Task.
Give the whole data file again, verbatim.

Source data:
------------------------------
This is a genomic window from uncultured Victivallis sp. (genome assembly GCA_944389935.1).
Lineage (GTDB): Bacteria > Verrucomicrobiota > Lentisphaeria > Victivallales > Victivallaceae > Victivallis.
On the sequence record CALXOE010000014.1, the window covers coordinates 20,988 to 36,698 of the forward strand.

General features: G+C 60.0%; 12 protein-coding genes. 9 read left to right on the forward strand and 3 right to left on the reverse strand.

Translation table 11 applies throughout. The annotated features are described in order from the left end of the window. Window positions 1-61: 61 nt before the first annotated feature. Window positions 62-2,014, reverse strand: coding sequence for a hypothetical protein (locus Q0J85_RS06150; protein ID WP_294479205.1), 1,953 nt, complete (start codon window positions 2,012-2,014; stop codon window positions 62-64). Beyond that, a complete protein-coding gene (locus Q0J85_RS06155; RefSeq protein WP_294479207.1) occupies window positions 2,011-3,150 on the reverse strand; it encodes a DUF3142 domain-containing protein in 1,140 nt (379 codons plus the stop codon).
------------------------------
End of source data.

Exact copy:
This is a genomic window from uncultured Victivallis sp. (genome assembly GCA_944389935.1).
Lineage (GTDB): Bacteria > Verrucomicrobiota > Lentisphaeria > Victivallales > Victivallaceae > Victivallis.
On the sequence record CALXOE010000014.1, the window covers coordinates 20,988 to 36,698 of the forward strand.

General features: G+C 60.0%; 12 protein-coding genes. 9 read left to right on the forward strand and 3 right to left on the reverse strand.

Translation table 11 applies throughout. The annotated features are described in order from the left end of the window. Window positions 1-61: 61 nt before the first annotated feature. Window positions 62-2,014, reverse strand: coding sequence for a hypothetical protein (locus Q0J85_RS06150; protein ID WP_294479205.1), 1,953 nt, complete (start codon window positions 2,012-2,014; stop codon window positions 62-64). Beyond that, a complete protein-coding gene (locus Q0J85_RS06155; RefSeq protein WP_294479207.1) occupies window positions 2,011-3,150 on the reverse strand; it encodes a DUF3142 domain-containing protein in 1,140 nt (379 codons plus the stop codon).